Sunday 22 July 2018

Movie Review: Eastern Promises (2007)

A gangland drama, Eastern Promises delves into the shady and ultra-violent world of Russian mobsters overseas.

In London, Russian mobster Soyka's throat is slit in a barber shop chair. Around the same time, young prostitute Tatiana dies in hospital, but gives birth to a baby girl. Nurse Anna Ivanovna (Naomi Watts), who is of Russian heritage but does know the language, is intrigued by Tatiana's diary, written in Russian, and containing a card for the Trans Siberian club in London. At the club Anna meets Semyon (Armin Mueller-Stahl), who appears to be an elderly restaurateur and food aficionado, but is really the London head of the Russian mafia.

Semyon takes an exceptional interest in Tatiana's diary, and offers to translate it. His erratic son Kirill (Vincent Cassel) had ordered the Soyka hit, and Kirill's loyal driver Nikolai (Viggo Mortensen) does plenty of dirty work and is working his way into the family's trust. Anna soon realizes that she has unintentionally tangled with the dangerous underworld of cut-throat Russian criminals, Tatiana was one of their victims, and now Anna's family may be in grave danger.

Directed by David Cronenberg and written by Steve Knight, Eastern Promises is a dark and moody crime thriller. Featuring abundant amounts of Cronenberg's signature gore, the film creates a foreboding corner of London where Russian mobsters run their own affairs according to old world rules, and the hierarchy of enforcers is denoted by elaborate symbolic tattoos stemming from the homeland prison system.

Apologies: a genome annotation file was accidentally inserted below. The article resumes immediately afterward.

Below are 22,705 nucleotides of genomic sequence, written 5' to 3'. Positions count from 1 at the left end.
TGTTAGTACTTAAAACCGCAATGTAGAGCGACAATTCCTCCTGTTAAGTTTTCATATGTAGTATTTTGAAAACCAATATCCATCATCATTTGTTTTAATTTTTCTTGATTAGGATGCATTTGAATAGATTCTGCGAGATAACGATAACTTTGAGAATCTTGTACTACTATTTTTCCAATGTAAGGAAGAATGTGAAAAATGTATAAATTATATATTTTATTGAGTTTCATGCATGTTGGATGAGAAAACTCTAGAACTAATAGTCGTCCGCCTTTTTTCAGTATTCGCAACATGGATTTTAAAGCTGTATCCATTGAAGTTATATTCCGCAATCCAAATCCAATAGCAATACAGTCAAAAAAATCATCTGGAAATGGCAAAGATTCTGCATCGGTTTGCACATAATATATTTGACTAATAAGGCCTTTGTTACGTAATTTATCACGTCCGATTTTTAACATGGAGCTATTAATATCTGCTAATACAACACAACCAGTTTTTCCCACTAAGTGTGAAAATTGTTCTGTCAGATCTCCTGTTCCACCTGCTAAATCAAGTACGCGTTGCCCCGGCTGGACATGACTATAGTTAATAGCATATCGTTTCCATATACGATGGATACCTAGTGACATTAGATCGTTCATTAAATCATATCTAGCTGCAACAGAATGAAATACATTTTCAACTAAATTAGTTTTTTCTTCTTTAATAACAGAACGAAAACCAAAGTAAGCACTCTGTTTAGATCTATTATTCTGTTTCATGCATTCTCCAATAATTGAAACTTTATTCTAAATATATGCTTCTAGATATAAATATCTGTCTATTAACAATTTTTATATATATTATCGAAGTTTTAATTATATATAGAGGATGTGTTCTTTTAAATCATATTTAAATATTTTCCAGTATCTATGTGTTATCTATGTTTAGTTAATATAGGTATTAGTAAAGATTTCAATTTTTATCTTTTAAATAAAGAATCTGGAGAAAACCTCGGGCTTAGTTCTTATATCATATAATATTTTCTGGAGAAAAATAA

Anna stumbles into this gutter and before she knows it Semyon, Kirill and Nikolai are circling her with various degrees of menace, smarm and lechery. Tatiana's diary contains information damaging to Semyon's enterprise, and Anna is thrust into the position of defending a cry for justice from the grave, as well as the future of an orphaned baby.

Despite the intensity, Eastern Promises suffers from a lack of a central anchor. Most of the plot elements are instigated by a combination of Semyon, Kirill and Nikolai, and all three are presented as despicable gangsters. Anna is the one sympathetic character and most of the story unfolds through her eyes, but she is mostly an observer and a victim. The film features one plot twist, but it is not difficult to predict. More punchy is a memorable three-way knife fight to the death at a steam bath compound, Cronenberg in his element combining brutality, carnage and a refusal to greet death with anything except extreme resistance.

Mortensen re-teams with Cronenberg after 2005's A History Of Violence, and but has less to do in Eastern Promises, grim determination replacing simmering secrets. Naomi Watts echoes Maria Bello as the woman uncovering unwelcome mysteries. Vincent Cassel is suitably unsettling as the out-of-control and useless scion, while Armin Mueller-Stahl oozes unspoken intimidation from the smallest gestures.

Eastern Promises is a bleak and gruesome story of cruelty festering in the corners of what appears to be civil society. Tatiana's diary reveals a young girl excited by hope for a better life. London is full of promise and opportunity, and old-school death.

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